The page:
New Laws Enacted to Reward Those Who Report Financial Fraud

Following the catastrophic losses caused by Enron, the Bernie Madoff ponzi scheme, and other high profile financial scams, the Securities and Exchange Commission is offering monetary rewards for those that help the SEC identify possible fraud and other violations. This program is intended to offer incentives that would minimize the harm to investors, better preserve the integrity of the United States’ capital markets, and more swiftly hold accountable those responsible for unlawful conduct.

Under the Act, a whistleblower who provides original information to the SEC or CFTC that leads to a successful enforcement action resulting in over $1,000,000 of monetary sanctions may be awarded by the SEC or CFTC an amount not less than 10% and not more than 30% of the monetary sanctions collected. Penalties, disgorgement and interest paid count toward the $1 million threshold. The determination of the amount of the award is within the discretion of the SEC, which must take into consideration the significance of the information provided, the degree of assistance provided, the “programmatic interest” of the SEC in deterring violations of the securities laws by rewarding whistleblowers, and other factors the SEC may establish by rule or regulation.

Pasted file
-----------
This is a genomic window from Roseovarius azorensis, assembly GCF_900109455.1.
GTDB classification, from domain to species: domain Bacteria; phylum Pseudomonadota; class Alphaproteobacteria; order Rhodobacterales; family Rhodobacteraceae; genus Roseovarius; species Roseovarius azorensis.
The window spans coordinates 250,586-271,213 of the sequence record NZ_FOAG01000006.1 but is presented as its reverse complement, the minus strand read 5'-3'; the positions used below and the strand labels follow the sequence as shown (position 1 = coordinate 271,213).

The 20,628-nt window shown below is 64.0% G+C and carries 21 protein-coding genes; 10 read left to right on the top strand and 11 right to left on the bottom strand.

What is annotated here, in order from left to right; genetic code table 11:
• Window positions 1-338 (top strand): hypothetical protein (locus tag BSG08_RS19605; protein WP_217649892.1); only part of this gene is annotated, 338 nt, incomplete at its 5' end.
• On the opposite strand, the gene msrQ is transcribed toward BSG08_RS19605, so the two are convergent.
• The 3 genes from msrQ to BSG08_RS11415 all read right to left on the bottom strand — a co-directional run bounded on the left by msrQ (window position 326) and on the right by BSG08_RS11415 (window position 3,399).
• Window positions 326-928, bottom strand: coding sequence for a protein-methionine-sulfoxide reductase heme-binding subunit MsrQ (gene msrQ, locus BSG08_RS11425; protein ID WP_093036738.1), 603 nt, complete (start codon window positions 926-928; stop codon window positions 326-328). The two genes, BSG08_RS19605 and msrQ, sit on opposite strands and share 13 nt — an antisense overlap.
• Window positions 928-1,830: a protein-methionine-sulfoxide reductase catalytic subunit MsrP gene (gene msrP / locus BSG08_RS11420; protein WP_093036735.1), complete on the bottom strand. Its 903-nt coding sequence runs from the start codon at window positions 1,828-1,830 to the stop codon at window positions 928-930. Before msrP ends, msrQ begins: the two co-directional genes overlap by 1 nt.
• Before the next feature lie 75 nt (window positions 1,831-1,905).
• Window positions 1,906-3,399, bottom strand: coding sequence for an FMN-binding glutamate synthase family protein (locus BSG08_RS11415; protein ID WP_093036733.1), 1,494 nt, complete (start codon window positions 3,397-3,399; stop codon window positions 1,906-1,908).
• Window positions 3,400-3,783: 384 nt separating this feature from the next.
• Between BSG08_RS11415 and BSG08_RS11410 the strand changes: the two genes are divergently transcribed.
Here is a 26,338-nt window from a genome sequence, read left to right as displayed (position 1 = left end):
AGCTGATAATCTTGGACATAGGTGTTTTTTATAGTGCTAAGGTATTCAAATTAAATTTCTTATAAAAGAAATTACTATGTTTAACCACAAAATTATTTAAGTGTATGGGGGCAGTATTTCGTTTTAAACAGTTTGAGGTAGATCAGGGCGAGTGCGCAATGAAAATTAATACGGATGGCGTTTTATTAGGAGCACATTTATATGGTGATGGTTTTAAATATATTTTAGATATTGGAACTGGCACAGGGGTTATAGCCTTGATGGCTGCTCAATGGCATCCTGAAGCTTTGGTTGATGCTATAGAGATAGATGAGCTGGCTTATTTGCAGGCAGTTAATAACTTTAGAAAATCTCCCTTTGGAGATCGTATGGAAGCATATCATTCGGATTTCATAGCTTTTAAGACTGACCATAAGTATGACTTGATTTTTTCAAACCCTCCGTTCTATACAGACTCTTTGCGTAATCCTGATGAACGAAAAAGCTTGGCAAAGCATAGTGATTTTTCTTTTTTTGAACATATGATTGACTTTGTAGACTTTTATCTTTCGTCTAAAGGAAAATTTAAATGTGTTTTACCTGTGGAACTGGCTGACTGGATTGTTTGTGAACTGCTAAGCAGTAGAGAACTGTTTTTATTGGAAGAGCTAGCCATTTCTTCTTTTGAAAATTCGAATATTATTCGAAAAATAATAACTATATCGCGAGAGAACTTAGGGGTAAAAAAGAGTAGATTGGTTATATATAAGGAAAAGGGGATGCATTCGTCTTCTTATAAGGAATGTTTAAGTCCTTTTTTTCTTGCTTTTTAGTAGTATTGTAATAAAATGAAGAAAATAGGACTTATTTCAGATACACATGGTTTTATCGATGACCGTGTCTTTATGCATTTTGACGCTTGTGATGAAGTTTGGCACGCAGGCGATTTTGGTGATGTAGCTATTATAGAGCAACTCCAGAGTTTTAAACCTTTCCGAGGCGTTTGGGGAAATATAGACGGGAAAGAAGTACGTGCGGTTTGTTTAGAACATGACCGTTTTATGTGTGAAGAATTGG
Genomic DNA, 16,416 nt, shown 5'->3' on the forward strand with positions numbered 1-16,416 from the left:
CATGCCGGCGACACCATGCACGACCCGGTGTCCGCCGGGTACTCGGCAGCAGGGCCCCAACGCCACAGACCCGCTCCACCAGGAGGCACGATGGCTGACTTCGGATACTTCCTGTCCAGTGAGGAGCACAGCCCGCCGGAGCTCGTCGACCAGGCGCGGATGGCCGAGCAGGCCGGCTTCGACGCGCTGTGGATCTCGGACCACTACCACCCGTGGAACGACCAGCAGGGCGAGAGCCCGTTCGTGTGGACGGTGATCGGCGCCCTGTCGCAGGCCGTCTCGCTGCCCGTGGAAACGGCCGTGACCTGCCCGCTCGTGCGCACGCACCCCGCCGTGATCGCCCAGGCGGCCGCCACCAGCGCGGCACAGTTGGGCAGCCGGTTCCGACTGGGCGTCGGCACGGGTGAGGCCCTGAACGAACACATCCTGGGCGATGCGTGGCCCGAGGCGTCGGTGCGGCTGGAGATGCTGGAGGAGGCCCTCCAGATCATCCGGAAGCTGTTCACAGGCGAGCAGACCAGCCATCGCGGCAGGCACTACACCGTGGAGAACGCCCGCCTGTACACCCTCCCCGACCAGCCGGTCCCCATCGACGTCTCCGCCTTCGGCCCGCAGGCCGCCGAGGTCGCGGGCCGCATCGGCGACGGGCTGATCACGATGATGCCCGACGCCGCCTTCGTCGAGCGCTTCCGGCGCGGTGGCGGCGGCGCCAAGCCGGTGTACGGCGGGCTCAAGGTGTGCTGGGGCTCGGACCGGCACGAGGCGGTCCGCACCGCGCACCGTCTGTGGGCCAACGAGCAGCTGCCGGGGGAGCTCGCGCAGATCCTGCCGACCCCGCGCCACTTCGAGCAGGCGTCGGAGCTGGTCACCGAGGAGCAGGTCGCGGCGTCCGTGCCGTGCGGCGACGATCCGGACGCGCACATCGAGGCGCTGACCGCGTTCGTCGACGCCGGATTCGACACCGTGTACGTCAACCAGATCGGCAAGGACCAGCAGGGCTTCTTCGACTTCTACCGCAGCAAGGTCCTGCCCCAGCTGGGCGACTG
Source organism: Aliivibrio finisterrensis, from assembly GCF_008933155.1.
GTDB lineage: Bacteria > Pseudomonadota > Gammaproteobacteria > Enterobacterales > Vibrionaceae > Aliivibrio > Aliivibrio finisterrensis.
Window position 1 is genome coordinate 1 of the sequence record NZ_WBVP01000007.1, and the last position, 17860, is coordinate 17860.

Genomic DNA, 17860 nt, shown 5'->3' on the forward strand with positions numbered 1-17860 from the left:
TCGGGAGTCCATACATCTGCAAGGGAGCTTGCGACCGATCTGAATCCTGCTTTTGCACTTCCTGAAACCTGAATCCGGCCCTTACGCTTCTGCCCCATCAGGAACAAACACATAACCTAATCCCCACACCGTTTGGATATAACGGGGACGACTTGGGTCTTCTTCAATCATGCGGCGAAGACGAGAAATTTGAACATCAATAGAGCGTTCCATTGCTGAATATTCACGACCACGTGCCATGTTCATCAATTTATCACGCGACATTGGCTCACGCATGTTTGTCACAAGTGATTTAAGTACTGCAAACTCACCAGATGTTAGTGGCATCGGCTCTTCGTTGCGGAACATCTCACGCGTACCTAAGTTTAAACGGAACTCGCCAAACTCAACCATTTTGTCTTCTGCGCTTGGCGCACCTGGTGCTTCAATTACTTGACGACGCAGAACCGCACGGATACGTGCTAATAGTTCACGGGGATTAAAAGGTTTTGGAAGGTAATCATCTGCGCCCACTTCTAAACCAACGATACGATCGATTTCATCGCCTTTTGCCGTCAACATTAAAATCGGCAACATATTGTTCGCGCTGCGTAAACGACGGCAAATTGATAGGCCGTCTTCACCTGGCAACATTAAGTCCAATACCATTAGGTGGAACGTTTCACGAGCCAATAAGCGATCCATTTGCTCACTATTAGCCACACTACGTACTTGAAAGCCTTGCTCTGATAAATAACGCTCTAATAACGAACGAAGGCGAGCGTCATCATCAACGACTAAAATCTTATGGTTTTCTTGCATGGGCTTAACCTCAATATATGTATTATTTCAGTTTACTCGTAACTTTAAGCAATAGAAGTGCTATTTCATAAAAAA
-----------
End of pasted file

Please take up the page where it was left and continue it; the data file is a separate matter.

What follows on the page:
It is important for a whistleblower to move as quickly as possible, as the government applies a “first to file” rule, meaning that the first person who brings suit against an entity allegedly defrauding the government – and only the first person, no matter if that suit is the “best” or most detailed – is entitled to the government reward. The rule is intended to prompt fast reporting of fraud.

There are important protections that are provided to whistleblowers to encourage them to come forward. The Frank Dodd whistleblower law offers anonymity to a whistleblower when that person files his securities fraud complaint through a whistleblower attorney. Employers may not discharge, demote, suspend, harass, or in any way discriminate against a whistleblower because of any lawful act in providing information to the SEC under the whistleblower program or assisting the SEC in any investigation or proceeding based on the information submitted.

If you would like Bailey and Galyen to consider handling your potential whistleblower case, please contact us at 817.276.6000 or Baileygalyencriminallaw.com

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